Horse Feathers

While wisdom and experience are certainly very important to long-term investment success, I do believe it is also necessary to begin each day with an open mind. Flushing the senses, so to speak, allows new information to be processed through an unbiased filter. In short, markets change, and investment thinking must be adaptable.

The timeless challenge is to sort through the constant flow of information and determine what is relevant and what should be discarded. The latter, I think, is easier to do given our penchant for making the innocuous seem significant.

An example… The February 20, 2013 edition of the Wall Street Journal had an article titled, “Horse Meat Found in Nestle Products.” I’ve never tried horse meat before, but is it so bad? Lewis and Clark may not have survived their historic journey in 1805 had it not been for horse meat. Yes, I know, if one buys Beef Ravioli, one expects beef not horse meat, but if I owned stock in Nestle, I would not sell it because of this story.

For the record, I did not watch the President’s state of the union speech. Nor did I listen to any of the rebuttals offered by the other side of the aisle. What happens in Washington matters, what is said in Washington less so. In the Marx Brothers movie, Horse Feathers, Groucho Marx, cast as Professor Quincy Adams Wagstaff, the newest president of Huxley College, offers this line in his introductory speech before the assembled student body – “As I look out among your smiling, eager faces, I can readily understand why this college is flat on its back.” That sums up rather well, how I feel about our polarized political process.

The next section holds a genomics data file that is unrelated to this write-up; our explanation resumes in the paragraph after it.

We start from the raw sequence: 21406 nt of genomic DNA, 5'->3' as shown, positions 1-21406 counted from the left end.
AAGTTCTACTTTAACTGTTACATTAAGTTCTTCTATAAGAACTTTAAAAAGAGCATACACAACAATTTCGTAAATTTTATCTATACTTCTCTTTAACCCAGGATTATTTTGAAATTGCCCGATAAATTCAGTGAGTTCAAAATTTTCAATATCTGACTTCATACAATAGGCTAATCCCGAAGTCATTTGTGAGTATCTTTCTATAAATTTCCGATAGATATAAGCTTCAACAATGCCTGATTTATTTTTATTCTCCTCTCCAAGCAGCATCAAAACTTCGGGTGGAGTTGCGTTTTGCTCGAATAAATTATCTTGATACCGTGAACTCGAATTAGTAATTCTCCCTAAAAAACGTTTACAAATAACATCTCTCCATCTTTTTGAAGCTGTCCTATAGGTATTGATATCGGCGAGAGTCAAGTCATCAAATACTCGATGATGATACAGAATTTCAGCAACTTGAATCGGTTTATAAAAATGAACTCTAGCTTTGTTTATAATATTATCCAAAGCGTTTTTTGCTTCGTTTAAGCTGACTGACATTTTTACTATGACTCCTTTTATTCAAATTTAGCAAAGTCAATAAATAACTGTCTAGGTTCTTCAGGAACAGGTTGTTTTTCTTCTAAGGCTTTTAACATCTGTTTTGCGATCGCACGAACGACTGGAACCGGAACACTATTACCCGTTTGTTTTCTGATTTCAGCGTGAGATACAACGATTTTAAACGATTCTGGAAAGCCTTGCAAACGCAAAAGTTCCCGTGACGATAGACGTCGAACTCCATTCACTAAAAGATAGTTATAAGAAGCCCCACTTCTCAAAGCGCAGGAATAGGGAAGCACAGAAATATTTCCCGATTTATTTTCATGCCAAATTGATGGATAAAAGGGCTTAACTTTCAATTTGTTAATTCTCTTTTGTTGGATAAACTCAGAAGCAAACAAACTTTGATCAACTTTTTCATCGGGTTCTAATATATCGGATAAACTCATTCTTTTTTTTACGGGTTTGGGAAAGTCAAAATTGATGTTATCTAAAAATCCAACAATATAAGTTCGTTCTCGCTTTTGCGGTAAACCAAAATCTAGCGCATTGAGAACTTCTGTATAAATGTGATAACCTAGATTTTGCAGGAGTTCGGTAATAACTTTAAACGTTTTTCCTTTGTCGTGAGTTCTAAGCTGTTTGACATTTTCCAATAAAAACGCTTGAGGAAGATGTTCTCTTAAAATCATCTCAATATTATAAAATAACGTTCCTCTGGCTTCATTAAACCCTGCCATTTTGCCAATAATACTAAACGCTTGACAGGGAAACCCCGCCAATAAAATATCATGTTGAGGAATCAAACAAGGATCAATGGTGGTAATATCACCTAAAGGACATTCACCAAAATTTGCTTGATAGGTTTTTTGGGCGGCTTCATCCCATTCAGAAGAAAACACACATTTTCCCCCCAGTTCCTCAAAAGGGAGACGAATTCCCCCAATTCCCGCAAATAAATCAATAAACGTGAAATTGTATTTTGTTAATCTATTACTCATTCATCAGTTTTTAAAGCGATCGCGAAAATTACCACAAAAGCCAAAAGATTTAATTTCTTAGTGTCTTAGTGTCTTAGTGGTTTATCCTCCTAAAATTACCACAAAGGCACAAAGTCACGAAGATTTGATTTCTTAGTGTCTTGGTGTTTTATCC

But some news stories really do matter… Cyber attacks to our computer systems are a big deal. Our economy relies upon the accuracy and confidentiality of information at many levels. It seems that many of these attacks may be tied to the Chinese military. How this plays out will impact global trade, military spending, as well as peace in the Asia-Pacific region. From an investment perspective, companies that can offer leading-edge security products and services may be interesting investment ideas to research.

Meanwhile, merger and acquisition activity is heating up. This positive development is being driven by two factors. First, corporations are becoming increasingly pressured to invest their record levels of cash. Higher dividends and share buy-backs have relieved some of this pressure, but corporations seem focused on making more significant investments. All these trends are positive for the stock market.

Second, the exponential growth in government regulation, executive orders, and higher taxes, continue to pressure the private sector. Smaller companies, in particular, are increasingly burdened by government’s heavy hand, and may be forced to combine with larger partners to survive. While this is good for stock prices in the near term, it is not good for future job creation.

The Federal Reserve’s zero interest rate policy is another tonic that may be good in the short run, but harmful in the long run. And that is my real concern, that too much of what government is trying to do is short-term focused, with potentially negative effects over time.

On this note, how will the world adapt as the only global military superpower shrinks from the world stage? Does it make the world safer, or does it embolden despots in places like Iran and North Korea?

And how will the drive to redistribute wealth end up? Will we reach a tipping point when the weight of entitlements and higher taxes sink the economy?

Or perhaps the story will change… Over the next few years the core values of our country will be tested, perhaps redefined. The next few years will also test our resiliency. I don’t believe there is much chance any of this can be avoided.

More Horse Feathers… In that same movie, just before Chico Marx launches into his obligatory piano solo, Groucho saunters up to the camera and growls – “I’ve got to stay here, but that’s no reason why you folks can’t go into the lobby until this thing blows over.” If only we could…

Investment Basics